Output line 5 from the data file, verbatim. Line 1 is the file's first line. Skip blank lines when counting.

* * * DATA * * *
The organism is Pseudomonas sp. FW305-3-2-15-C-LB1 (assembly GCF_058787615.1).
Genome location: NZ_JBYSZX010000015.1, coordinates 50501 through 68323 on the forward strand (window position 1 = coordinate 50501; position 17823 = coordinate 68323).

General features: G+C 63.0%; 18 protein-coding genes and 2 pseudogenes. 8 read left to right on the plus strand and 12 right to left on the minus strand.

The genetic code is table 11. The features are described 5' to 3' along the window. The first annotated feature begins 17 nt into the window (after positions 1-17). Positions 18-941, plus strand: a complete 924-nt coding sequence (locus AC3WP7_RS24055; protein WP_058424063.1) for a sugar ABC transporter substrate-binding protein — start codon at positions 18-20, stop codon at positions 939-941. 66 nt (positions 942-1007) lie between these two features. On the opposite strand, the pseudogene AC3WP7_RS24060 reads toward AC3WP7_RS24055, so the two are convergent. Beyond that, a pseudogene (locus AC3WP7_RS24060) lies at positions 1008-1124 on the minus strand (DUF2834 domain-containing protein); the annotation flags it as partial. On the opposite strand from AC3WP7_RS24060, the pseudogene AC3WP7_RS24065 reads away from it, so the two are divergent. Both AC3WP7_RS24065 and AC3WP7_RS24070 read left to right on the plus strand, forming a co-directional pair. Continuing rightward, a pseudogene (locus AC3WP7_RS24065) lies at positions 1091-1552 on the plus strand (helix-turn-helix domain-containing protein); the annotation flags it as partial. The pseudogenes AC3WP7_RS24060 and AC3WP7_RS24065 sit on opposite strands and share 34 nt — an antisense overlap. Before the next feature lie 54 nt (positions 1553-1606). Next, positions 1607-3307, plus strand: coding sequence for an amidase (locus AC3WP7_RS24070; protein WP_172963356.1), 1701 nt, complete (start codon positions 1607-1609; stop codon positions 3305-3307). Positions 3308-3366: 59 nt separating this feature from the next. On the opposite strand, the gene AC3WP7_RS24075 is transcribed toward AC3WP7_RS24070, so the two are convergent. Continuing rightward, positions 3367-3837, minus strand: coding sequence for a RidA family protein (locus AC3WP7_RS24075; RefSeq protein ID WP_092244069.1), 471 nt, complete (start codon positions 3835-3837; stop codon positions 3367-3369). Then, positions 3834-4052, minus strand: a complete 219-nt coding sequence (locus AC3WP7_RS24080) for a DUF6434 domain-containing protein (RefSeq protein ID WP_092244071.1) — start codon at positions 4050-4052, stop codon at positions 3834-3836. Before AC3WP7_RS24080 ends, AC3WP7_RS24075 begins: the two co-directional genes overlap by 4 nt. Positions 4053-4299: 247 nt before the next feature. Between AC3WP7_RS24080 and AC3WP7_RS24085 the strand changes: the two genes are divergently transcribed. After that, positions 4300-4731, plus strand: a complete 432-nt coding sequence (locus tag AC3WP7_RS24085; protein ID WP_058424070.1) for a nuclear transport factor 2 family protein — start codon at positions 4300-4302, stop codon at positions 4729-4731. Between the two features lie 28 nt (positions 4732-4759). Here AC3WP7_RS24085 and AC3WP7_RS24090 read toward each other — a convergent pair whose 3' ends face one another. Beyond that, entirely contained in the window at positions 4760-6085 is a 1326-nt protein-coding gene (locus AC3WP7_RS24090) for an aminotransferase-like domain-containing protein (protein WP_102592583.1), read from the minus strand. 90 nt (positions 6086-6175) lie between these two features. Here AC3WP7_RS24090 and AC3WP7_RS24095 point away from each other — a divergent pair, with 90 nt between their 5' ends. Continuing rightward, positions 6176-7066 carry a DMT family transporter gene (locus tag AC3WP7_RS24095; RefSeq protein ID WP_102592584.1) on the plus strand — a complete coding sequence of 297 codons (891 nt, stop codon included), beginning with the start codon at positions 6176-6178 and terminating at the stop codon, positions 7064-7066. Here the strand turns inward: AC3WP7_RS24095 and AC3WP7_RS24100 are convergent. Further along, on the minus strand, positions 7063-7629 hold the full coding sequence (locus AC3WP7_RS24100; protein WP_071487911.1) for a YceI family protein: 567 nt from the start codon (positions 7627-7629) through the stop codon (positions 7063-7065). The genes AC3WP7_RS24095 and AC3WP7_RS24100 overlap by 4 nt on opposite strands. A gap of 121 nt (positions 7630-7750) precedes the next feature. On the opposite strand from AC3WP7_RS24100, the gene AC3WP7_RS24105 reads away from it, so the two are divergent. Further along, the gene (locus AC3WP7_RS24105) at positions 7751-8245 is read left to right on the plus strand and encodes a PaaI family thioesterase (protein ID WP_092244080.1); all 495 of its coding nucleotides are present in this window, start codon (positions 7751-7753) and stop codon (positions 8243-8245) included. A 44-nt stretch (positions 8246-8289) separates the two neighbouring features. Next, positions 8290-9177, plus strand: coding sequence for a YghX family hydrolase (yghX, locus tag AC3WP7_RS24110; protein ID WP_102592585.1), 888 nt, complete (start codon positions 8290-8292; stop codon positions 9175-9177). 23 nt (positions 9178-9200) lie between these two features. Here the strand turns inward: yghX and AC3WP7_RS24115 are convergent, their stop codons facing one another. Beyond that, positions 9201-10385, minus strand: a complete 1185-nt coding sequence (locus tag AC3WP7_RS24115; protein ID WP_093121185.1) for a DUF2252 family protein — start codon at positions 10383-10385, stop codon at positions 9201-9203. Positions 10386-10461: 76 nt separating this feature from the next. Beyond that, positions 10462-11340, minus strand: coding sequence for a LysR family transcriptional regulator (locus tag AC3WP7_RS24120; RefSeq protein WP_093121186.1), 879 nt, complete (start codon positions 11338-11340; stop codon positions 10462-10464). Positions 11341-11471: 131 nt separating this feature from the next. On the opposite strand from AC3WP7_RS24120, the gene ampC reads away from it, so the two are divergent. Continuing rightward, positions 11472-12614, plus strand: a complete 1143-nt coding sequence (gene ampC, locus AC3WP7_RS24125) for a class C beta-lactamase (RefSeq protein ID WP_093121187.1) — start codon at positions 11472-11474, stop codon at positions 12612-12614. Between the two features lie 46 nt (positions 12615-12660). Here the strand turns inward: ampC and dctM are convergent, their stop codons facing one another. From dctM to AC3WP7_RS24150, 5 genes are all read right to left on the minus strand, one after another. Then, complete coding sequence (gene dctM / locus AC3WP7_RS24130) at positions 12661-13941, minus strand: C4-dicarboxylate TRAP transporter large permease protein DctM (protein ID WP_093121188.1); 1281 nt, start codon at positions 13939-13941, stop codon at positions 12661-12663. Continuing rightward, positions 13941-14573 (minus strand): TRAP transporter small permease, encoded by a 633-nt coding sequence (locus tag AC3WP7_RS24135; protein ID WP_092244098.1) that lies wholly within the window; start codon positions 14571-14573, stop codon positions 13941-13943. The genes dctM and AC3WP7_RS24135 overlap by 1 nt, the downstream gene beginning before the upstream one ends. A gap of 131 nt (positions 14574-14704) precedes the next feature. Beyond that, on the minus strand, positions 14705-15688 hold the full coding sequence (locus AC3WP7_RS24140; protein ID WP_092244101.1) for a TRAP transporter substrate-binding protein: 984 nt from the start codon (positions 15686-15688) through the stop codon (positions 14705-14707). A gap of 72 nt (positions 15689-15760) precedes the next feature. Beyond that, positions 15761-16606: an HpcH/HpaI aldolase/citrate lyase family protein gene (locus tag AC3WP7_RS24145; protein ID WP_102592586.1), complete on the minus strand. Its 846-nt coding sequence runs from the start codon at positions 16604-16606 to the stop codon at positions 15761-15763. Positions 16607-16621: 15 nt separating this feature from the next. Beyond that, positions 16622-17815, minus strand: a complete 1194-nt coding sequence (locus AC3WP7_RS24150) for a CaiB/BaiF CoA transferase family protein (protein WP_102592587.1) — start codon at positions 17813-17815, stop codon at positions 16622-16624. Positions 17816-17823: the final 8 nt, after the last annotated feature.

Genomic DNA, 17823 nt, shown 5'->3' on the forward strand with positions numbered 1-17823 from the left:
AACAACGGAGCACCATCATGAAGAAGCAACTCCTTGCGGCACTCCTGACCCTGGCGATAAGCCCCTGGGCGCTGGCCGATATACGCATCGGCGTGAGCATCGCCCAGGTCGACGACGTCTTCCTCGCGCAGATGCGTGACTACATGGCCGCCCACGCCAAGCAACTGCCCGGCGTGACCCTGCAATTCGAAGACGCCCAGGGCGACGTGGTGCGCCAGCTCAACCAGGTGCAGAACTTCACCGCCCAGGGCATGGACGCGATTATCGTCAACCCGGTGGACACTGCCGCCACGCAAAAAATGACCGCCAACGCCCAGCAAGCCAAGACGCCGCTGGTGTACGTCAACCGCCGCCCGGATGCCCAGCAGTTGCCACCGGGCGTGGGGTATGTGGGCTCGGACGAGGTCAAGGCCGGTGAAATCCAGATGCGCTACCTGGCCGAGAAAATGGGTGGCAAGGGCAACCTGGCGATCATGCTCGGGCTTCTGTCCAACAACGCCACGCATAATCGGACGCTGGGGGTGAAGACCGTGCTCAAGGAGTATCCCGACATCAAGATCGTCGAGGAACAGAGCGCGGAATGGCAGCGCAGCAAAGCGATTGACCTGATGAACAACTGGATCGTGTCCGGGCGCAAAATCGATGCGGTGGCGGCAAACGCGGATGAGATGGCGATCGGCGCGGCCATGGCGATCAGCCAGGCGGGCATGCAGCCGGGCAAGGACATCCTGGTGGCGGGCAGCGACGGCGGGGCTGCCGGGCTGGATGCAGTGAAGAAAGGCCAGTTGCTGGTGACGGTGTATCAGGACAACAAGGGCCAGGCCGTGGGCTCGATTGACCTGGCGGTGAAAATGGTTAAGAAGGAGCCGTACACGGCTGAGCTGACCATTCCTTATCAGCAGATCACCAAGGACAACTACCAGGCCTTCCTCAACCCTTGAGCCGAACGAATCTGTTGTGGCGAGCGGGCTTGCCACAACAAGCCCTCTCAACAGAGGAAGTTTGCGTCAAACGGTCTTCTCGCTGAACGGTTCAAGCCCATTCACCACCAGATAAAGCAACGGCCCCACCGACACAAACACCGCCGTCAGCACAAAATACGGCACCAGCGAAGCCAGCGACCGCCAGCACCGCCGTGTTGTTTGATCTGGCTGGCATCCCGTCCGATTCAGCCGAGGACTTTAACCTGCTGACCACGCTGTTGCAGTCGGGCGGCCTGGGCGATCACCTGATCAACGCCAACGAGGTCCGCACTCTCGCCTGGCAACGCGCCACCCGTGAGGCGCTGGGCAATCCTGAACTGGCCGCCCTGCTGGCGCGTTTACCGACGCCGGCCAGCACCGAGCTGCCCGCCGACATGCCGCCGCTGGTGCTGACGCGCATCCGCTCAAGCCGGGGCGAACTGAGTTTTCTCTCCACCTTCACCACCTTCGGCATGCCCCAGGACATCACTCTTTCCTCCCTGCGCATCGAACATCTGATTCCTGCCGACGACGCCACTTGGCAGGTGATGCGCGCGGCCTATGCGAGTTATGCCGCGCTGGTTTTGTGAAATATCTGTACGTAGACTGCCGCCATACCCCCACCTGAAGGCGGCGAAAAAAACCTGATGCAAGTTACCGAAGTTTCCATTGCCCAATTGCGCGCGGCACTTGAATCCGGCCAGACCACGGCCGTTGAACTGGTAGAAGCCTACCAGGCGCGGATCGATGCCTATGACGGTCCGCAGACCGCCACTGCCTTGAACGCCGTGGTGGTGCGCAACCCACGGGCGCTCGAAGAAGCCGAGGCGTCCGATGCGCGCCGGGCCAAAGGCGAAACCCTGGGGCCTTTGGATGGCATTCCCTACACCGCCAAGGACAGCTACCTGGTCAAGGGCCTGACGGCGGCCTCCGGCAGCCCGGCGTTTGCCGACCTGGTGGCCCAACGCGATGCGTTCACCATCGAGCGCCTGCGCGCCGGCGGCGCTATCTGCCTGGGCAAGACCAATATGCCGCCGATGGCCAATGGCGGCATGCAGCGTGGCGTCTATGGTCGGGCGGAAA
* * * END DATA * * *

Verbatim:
Genomic DNA, 17823 nt, shown 5'->3' on the forward strand with positions numbered 1-17823 from the left: